Do..End VS Curly Braces For Blocks in Ruby

do..end vs curly braces for blocks in Ruby

The general convention is to use do..end for multi-line blocks and curly braces for single line blocks, but there is also a difference between the two that can be illustrated with this example:

puts [1,2,3].map{ |k| k+1 }
=> nil
puts [1,2,3].map do |k| k+1; end
=> nil

This means that {} has a higher precedence than do..end, so keep that in mind when deciding what you want to use.

One more example to keep in mind while you develop your preferences.

The following code:

task :rake => pre_rake_task do

really means:

task(:rake => pre_rake_task){ something }

And this code:

task :rake => pre_rake_task {

really means:

task :rake => (pre_rake_task { something })

So to get the actual definition that you want, with curly braces, you must do:

task(:rake => pre_rake_task) {

Maybe using braces for parameters is something you want to do anyways, but if you don't it's probably best to use do..end in these cases to avoid this confusion.

differing `puts` behavior inside `do..end` blocks and curly braces in Ruby

do...end and {} are 100% semantically equivalent for method blocks. Their only difference is their parsing precedence, so they evaluate differently

To really understand that difference, a few things first.

Ruby lets you call methods without parens:

my_object.my_method my_arg

# so my_arg could actually be a method! Let's put parens in to show that:

Blocks in Ruby are method arguments -- a syntax for passing in closures (except for the special keywords that act in the parent scope). The below two chunks are equivalent:

[1, 2, 3].map { |x| 2 * x }

# split out into two lines
double = ->(x) { 2 * x } # shorthand for `lambda { |x| 2 * x }`
[1, 2, 3].map(&double)

Okay, so knowing all that, let's expose the difference between {} and do...end:

my_method [1, 2, 3].map { |x| 2 * x }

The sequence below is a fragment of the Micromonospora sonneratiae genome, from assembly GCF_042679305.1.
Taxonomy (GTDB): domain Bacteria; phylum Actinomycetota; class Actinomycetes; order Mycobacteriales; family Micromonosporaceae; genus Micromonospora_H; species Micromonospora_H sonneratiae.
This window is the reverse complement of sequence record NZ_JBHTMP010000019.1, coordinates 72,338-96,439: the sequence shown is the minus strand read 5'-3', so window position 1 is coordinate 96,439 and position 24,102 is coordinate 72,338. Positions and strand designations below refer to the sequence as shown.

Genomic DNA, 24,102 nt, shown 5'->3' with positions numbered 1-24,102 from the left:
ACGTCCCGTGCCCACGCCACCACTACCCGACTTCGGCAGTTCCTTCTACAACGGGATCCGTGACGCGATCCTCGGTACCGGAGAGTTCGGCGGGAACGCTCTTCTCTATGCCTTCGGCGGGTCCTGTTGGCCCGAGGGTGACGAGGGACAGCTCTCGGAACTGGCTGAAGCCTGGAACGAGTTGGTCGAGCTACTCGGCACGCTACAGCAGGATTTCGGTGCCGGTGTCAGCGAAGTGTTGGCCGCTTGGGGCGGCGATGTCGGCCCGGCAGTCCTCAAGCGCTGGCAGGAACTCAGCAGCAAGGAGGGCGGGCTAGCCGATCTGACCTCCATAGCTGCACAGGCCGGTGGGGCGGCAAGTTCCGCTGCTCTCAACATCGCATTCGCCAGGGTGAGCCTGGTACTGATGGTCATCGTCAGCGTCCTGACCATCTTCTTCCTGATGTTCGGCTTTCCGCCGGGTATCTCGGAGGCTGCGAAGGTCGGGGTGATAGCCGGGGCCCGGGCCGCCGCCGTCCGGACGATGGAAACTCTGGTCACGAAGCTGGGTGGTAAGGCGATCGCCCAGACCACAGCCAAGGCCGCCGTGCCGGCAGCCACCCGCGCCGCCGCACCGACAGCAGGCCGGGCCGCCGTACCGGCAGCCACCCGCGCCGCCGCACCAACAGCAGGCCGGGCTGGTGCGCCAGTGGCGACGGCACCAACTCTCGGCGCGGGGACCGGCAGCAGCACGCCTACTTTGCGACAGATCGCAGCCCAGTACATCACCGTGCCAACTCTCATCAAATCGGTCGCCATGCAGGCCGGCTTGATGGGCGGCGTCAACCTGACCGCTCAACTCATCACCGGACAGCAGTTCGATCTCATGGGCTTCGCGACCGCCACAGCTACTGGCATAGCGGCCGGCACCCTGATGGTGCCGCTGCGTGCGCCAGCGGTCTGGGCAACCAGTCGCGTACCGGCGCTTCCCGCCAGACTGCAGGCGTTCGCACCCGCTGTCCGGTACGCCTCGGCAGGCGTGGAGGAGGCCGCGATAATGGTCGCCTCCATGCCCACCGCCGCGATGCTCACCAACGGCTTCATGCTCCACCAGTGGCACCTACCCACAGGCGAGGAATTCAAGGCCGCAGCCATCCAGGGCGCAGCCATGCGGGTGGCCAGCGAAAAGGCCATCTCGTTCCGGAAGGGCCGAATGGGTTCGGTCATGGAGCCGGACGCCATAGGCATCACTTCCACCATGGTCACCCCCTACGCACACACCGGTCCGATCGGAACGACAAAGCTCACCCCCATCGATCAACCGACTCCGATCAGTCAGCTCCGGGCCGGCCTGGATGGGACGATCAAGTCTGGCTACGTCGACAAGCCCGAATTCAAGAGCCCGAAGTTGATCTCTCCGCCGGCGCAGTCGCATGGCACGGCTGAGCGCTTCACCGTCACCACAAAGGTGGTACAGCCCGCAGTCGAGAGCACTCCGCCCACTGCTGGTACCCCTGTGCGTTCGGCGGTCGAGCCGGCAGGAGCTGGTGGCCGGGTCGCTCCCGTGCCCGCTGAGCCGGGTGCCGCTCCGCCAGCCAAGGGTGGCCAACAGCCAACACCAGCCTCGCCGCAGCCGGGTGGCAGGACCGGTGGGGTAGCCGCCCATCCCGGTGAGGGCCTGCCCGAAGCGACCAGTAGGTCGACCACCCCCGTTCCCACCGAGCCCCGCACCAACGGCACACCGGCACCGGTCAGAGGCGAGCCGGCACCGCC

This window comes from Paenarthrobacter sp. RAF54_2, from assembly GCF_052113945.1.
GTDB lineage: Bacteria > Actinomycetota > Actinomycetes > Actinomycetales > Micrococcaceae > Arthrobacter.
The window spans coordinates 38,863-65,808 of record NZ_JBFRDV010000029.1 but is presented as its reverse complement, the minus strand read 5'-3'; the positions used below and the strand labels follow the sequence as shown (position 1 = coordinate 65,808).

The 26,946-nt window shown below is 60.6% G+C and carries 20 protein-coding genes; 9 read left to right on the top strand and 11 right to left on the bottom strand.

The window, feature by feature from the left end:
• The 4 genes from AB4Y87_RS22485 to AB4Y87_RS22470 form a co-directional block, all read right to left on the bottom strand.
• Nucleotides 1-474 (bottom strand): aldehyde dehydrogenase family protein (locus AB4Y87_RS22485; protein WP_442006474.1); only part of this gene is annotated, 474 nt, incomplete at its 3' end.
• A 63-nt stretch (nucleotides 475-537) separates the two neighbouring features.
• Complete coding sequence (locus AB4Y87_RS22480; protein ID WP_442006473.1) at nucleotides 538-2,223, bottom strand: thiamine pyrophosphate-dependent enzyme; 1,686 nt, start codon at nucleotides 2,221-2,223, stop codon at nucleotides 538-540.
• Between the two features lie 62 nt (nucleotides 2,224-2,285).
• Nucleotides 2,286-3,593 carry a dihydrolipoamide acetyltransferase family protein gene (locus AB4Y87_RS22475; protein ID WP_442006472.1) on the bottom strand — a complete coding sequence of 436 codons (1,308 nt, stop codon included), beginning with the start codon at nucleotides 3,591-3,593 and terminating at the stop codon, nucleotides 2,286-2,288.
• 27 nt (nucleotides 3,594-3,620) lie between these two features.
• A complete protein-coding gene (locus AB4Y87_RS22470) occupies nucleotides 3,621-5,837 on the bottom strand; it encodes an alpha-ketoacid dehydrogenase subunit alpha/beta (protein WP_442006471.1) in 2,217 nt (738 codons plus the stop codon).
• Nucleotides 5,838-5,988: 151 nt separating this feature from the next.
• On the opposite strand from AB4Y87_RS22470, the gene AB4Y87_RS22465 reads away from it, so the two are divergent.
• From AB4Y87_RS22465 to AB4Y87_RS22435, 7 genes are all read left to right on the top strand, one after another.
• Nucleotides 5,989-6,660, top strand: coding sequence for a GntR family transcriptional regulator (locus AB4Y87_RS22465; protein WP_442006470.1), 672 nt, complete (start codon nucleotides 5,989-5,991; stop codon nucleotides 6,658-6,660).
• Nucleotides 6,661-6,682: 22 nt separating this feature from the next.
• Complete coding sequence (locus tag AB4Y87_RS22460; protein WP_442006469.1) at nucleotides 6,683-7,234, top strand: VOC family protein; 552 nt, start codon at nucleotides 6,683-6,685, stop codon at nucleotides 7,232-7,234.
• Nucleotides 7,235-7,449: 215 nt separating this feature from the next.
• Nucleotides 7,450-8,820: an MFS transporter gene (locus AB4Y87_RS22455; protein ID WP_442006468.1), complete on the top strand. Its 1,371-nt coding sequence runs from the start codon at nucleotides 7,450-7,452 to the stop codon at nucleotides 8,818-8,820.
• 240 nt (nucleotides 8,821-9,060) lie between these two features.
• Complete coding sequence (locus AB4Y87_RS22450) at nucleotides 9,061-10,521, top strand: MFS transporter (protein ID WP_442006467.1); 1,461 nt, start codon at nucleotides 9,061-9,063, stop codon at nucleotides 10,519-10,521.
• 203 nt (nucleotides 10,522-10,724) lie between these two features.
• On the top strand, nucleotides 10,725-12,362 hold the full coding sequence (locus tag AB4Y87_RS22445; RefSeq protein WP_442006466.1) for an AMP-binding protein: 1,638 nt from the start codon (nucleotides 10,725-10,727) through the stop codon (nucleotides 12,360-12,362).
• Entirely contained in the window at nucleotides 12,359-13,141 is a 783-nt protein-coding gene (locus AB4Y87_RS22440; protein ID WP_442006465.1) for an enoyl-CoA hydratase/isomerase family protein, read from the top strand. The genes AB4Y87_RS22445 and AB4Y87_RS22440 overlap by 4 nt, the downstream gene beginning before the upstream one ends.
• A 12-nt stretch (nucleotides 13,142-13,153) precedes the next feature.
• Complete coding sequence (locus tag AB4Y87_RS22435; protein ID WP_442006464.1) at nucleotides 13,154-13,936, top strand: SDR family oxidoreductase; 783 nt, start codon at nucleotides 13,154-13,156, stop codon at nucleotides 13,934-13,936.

my_method([1, 2, 3].map { |x| 2 * x }) # parses like this

my_method [1, 2, 3].map do |x| 2 * x end

my_method([1, 2, 3].map) do |x| 2 * x end # parses like this

my_method([1, 2, 3].map) { |x| 2 * x } # in other words

{} has more precedence than do...end, immediately getting associated to the method immediately to its left. do...end has lower precedence, and will associate with my_method, which gets passed [1, 2, 3].map and the block as arguments.

This means, what you did above is:

puts(my_array.each) { |num| num *= 2; puts "The new number is #{num}." }

You've passed into puts the my_array.each, which is an enumerator, and a block, and puts does nothing with the blocks passed into it, as do all methods by default.

Does Ruby read do and end the same way as { and }?

No, it doesn't. As a general rule of Ruby, if two things look alike, you can bet that there is a subtle difference between them, which makes each of them unique and necessary.

{ and } do not always stand in the role of block delimiters. When they do not stand in the role of block delimiters (such as when constructing hashes, { a: 1, b: 2 }), they cannot be replaced by do ... end. But when the curly braces do delimit a block, they can almost always be replaced by do ... end. But beware, because sometimes this can change the meaning of your statement. This is because { ... } have higher precedence, they bind tighter than do ... end:

puts [ 1, 2, 3 ].map { |e| e + 1 }         # { ... } bind with #map method
#=> nil

puts [ 1, 2, 3 ].map do |e| e + 1 end # do ... end bind with #puts method
#=> nil

As for the opposite situation, do ... end in the role of block delimiters cannot always be replaced by curly braces.

[ 1, 2, 3 ].each_with_object [] do |e, obj| obj << e.to_s end  # is possible
[ 1, 2, 3 ].each_with_object [] { |e, obj| obj << e.to_s end # invalid syntax

In this case, you would have to parenthesize the ordered argument:

[ 1, 2, 3 ].each_with_object( [] ) { |e, obj| obj << e.to_s }  # valid with ( )

The consequence of these syntactic rules is that you can write this: